When it comes to drawing in the crowds, then it seems that the popularity stakes have been won by two Tunbridge Wells punks over the self-proclaimed ‘greatest living performer’.
There’s nothing complicated about Slaves. They have an ear for a jump-a-long hook, write nonsense lyrics about looking for Debbie’s car whilst being stalked by abominable snowmen, then bash the hell out of their instruments.
Maybe it’s the Neanderthal appeal of smashing about on a drum whilst shouting that drew the hordes towards the John Peel Stage so that they could get a slice of the euphoric feeling for their own.
The power of Slaves was matched in equal measure by the melodic prowess of Gaz Coombes. Still sporting the majestic sideburns that were synonymous with Supergrass, his turn confirmed that his album ‘Matador’ will be considered a masterpiece when the time is right.
Courtney Barnett had a busy day with performances on the big stage of the Pyramid as well as a hanging from the rafters, dirty and sweaty effort in the smaller surrounds of Williams Green.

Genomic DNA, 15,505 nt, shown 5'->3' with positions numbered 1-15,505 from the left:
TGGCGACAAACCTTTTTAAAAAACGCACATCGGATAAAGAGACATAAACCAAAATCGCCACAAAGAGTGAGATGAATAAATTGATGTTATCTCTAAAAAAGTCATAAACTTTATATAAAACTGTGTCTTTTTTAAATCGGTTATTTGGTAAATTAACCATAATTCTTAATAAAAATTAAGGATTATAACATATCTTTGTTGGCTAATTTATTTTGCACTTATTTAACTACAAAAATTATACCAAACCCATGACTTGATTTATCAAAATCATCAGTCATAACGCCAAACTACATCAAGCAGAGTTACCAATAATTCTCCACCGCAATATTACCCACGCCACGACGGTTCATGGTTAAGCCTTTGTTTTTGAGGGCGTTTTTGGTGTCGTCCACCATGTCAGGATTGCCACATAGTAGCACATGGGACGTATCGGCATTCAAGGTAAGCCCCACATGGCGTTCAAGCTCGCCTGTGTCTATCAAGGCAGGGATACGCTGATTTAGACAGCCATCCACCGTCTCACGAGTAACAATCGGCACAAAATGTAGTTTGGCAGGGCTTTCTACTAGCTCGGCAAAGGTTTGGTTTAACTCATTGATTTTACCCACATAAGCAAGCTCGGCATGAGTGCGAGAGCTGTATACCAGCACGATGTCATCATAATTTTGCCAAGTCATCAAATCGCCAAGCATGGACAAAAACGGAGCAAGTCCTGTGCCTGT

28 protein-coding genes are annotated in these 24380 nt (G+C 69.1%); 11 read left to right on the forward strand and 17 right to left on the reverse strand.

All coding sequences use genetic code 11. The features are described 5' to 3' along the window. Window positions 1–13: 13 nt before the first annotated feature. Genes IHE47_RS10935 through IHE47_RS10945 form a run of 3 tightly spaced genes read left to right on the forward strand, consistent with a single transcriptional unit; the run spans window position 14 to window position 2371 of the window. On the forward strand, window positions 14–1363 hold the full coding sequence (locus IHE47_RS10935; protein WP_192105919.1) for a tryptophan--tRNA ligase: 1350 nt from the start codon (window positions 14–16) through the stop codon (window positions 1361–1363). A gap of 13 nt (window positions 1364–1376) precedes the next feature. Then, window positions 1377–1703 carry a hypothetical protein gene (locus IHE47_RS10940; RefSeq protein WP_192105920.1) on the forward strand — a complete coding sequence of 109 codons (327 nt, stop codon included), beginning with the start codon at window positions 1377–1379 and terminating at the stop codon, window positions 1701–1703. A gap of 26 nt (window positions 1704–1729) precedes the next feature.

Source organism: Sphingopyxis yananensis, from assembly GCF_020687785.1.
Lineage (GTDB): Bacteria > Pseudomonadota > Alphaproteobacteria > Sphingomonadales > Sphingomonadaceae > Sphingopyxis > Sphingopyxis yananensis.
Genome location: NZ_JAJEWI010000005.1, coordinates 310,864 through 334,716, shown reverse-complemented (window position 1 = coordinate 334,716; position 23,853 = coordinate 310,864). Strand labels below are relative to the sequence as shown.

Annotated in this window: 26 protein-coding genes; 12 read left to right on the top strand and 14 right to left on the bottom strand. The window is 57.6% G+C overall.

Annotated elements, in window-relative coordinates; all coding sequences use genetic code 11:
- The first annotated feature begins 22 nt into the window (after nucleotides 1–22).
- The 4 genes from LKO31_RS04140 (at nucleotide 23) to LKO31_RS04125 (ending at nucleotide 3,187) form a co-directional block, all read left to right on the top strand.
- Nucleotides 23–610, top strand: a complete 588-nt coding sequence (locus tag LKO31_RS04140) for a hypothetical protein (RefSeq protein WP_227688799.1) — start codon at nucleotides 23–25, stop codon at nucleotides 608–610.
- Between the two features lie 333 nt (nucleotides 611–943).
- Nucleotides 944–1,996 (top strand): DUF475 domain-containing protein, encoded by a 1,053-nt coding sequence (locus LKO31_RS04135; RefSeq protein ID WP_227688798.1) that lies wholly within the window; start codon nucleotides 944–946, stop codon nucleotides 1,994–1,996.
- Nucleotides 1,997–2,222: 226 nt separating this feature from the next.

What is apparent with the diminutive Aussie is that she won’t lose many arguments. Often fierce and in-your-face, Barnett managed to make ‘Dead Fox’ and Pedestrian at Best’ sound likes threats on your wellbeing, where it’s best to surrender before everything starts getting tasty.
Whilst Kanye fought off stage invaders to ensure he went it alone, thousands flooded The Glade, to witness one of the more extraordinary musical performances of the weekend.
Public Service Broadcasting can be lazily dismissed as quirky but their live show is a wonderment to behold. The imagery and audio clips evoke a chest of emotions that you hadn’t realised were inside you. Seldom can you immerse yourself in a sound and then feel the euphoria of Apollo 8 regaining contact after becoming the first spacecraft to fly around the dark side of the moon.
One man came to prove that he was bigger than the festival only to find that the sum of its parts is too higher mountain to conquer.